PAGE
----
The response of plants to this class of stress depends on the type of crop or plant as seen in Figure 1. Broccoli (Brassica oleracea var. italica) growth response to temperature started from 5°C and retired at 25°C while that of maize (Zea maysL.) started from approximately 10°C and retired at approximately at 40°C.

Figure 1.

Minimum and maximum temperature response for maize and broccoli [11].

2.2 Drought and rainfall pattern

Drought is one of the major abiotic stressors of agricultural plants restraining crops’ return globally [17]. It does not only affect the crops’ growth, but it also affects the quality of yield. In an experiment carried out on miscanthusfor biofuel production, drought treatment was observed to have declined plant weight by 45% and the composition of the biomass and cell wall structural rigidity were severely altered due to stress incurred by the plant during the drought period [18]. According to Dhankher [15], drought as an abiotic stress factor is being projected to hinder productivity in more than 50% of the arable lands in the world by the next 50 years. But the availability of saline water might lighten the world’s water problem if plants that are salt tolerant are being developed [15, 19, 20, 21, 22]. However, in response to this kind of plant stress, the need for drought tolerant plant is a necessity to boycott or reduce its negative impacts on food security. Figure 2 shows an extreme case of drought on a land.

Figure 2.

Xerohalophytes growing in soil impacted by severe drought [15].

Also according to [23], there is a noticeable variability in soil water content in tropical countries because of the rainfall pattern and distribution in these areas. This is an indication that the soil water content is becoming scarce for plants use. Moreover, in an investigation to know the effect of timing precipitation on grassland and rainforest in USA, the result showed that soil water content available for plant use depends on the amount of precipitation in the study area [24]. That is, when rainfall distribution uniformity is low, the available soil water content would reduce, hence will not uniformly meet the plant’s soil-water-nutrient need, thus inducing stress on plants in those affected areas. This often results due to climate change. According to [25, 26], climate change alternate the timing of rainfall from one season or period to the other either resulting in smaller precipitation event or large one depending on the shift. This sudden shift in the precipitation affect plant growth and causes plant stress by disturbing plant metabolism, arresting photosynthesis, and may finally cause plants to die off.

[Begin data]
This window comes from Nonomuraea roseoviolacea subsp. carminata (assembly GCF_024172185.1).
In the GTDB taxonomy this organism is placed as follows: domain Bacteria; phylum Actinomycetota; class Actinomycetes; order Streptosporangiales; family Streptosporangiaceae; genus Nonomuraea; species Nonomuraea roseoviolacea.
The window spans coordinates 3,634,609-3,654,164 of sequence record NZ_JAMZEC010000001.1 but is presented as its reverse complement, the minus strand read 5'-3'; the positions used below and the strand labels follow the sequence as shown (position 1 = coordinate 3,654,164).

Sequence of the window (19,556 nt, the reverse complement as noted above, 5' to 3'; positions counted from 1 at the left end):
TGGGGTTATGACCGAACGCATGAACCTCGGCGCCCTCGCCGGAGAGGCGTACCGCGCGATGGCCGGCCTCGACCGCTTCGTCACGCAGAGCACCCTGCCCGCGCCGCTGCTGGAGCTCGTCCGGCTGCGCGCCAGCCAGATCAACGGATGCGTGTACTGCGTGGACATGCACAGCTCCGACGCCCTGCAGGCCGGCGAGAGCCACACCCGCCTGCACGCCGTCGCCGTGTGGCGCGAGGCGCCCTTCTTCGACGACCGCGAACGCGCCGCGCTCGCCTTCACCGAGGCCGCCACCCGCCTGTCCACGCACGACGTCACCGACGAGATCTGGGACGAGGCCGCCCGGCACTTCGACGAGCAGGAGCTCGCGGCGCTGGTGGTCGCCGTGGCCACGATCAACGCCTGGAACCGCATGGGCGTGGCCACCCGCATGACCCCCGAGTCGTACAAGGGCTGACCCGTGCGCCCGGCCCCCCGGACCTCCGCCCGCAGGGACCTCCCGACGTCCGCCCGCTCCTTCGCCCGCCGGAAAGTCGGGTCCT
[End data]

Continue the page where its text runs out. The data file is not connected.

Change in the soil water content and soil features has a notable impact on the plant and soil processes as indicated in Figure 3. The response in above-ground net primary productivity (ANPP) depends on which season receives extra water and which one receives less. The findings here further showed that the soil water content determines the response of above-ground net primary productivity [27]. Generally effects of drought stress on plants are;

  • Reduction in seed germination and development

  • Poor growth in vegetation

  • Poor reproductive growth

  • Reduction in leaf weight

  • Reduced photosynthesis

  • Reduced stomatal conductance and

  • A significant reduction in the total dry matter.

Figure 3.

The effect of precipitation at extreme level on the above-ground net primary productivity through a rainfall slope [18].

2.3 Waterlogging/flooding

Climate change has altered the hydrological cycle processes which have resulted to impairment or reduction in crop growth in so many areas around the world. Consequently, there is a large scale reduction in agricultural production especially on a flatland or places near the river due to waterlogging [28]. Waterlogging occur as result of leakage from irrigation canals or pure surface drainage but predominantly caused by heavy rainfall in such area [29]. As a result, there is increased soil compaction, also the available oxygen (O2) for plants cells are reduced because the diffusion process of O2 is slow in ponding water [29, 30]. Due to the limited supply in O2, anaerobic bacteria releases venomous amount of iron ion, manganese ion and sulfide [29].